Sorry, it took a little bit for me to see your response here. If you're thinking 12 cals/lb to lose weight/fat, then you're likely right, but I'd do something like this first. This is going to be long, but I think it should answer any questions that may come up and give you something to come back to if need be. Still, feel free to continue to question.:
270 g/carbs, 270 g/protein, 120-130 g/fat... all per total lb of BW.
That should work out to between: 3240 and 3330 (approximate, a little over, a little under every day won't make much difference, 100-200 cals either way)
Which is approx 12 cals/lb on the low end with 120 grams of fat per day. Accounting for age when calculating BMR the estimate on the low(er) end at 14 cals/lb just to maintain comes up at 3780 ( call it 3800) cals/day. That's enough to generate ~1 lb drop per week. Once you've lost 5-10 lbs (not just initial water weight), assess progress. if you're losing steadily, then keep things the same. If you're not, then re work calories/macros and possibly activity (too little, too much?)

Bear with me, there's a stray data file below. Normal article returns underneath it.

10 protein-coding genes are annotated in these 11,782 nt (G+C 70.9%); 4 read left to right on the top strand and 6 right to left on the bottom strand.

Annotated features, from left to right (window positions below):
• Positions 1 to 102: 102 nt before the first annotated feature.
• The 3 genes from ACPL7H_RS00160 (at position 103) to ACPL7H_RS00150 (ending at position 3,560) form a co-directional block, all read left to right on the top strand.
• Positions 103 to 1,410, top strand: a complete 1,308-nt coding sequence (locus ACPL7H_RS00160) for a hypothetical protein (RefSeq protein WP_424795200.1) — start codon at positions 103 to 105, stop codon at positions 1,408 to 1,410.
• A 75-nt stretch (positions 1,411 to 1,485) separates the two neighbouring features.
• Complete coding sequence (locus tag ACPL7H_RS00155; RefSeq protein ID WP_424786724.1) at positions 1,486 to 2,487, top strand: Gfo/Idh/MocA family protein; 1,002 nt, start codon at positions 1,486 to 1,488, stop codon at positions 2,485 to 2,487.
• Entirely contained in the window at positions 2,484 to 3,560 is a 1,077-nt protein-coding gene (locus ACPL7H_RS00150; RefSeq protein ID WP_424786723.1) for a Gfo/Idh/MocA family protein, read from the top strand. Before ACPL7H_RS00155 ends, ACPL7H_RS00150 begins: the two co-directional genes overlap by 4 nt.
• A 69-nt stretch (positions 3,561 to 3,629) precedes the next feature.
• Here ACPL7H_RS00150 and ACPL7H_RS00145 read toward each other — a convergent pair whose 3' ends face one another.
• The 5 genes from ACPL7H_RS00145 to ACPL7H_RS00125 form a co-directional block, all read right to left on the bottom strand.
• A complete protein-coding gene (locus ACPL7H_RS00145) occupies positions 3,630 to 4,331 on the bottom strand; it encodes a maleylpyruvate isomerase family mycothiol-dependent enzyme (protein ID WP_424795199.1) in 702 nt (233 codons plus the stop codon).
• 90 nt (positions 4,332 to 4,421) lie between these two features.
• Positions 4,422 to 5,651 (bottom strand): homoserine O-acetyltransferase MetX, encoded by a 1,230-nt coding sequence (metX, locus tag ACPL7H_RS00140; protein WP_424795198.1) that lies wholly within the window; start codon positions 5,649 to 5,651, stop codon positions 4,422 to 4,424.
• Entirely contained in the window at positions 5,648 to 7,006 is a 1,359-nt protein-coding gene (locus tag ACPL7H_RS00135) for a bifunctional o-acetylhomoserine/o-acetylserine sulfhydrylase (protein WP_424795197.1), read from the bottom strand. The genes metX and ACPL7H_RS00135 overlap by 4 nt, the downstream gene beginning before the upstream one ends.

My guess would be a couple things with regards to current intake. Too much sugary crap (break room. mine at work is a killer, so I can empathize), too much starch in general... basically carbs that add up quickly. Oatmeal, if you don't have any intolerance issues, sweet potatoes, tubers and roots in general, fruit and vegetables. All are good choices, with the starchier choices best around workouts and other strenuous activity..
The second guess that I'd throw out there is the passive overconsumption of fat. It's easy to do. Next time you make a salad and decided to put some oil and vinegar on it, measure out how much you think you want/need of the oil in tablespoons. Each tablespoon is approx 14 grams of fat if it's olive oil. That's not a lot of oil. If you use 3 T of olive oil you've got 42 grams of fat for 378 cals. There goes your deficit if you don't make it up some other way.
My suggestion as you get on your way is to actually get an idea, like were were posting back and forth on earlier, of what you eat and what you need to eat to lose. If you're doing well, and not going crazy doing the measuring then keep it up. Don't fix it if it's not broken. It's the best way to stay accountable. If the measuring and counting is driving you crazy (understandable) then stop only once you have a solid idea of how much of each macro and how many calories are in the choice you're making.
Like Jay said, it's really not that complicated. Eat less, lose. Eat more, gain. The problem is that almost nobody knows how much food they're stuffing down each day. Snacking really adds up as well.
There are other ideas that can be applied as well, but I would start with an approach like this first.
And if you don't think kettleball squat cleans are difficult, I say, step up to the med-ball
- CJ Kim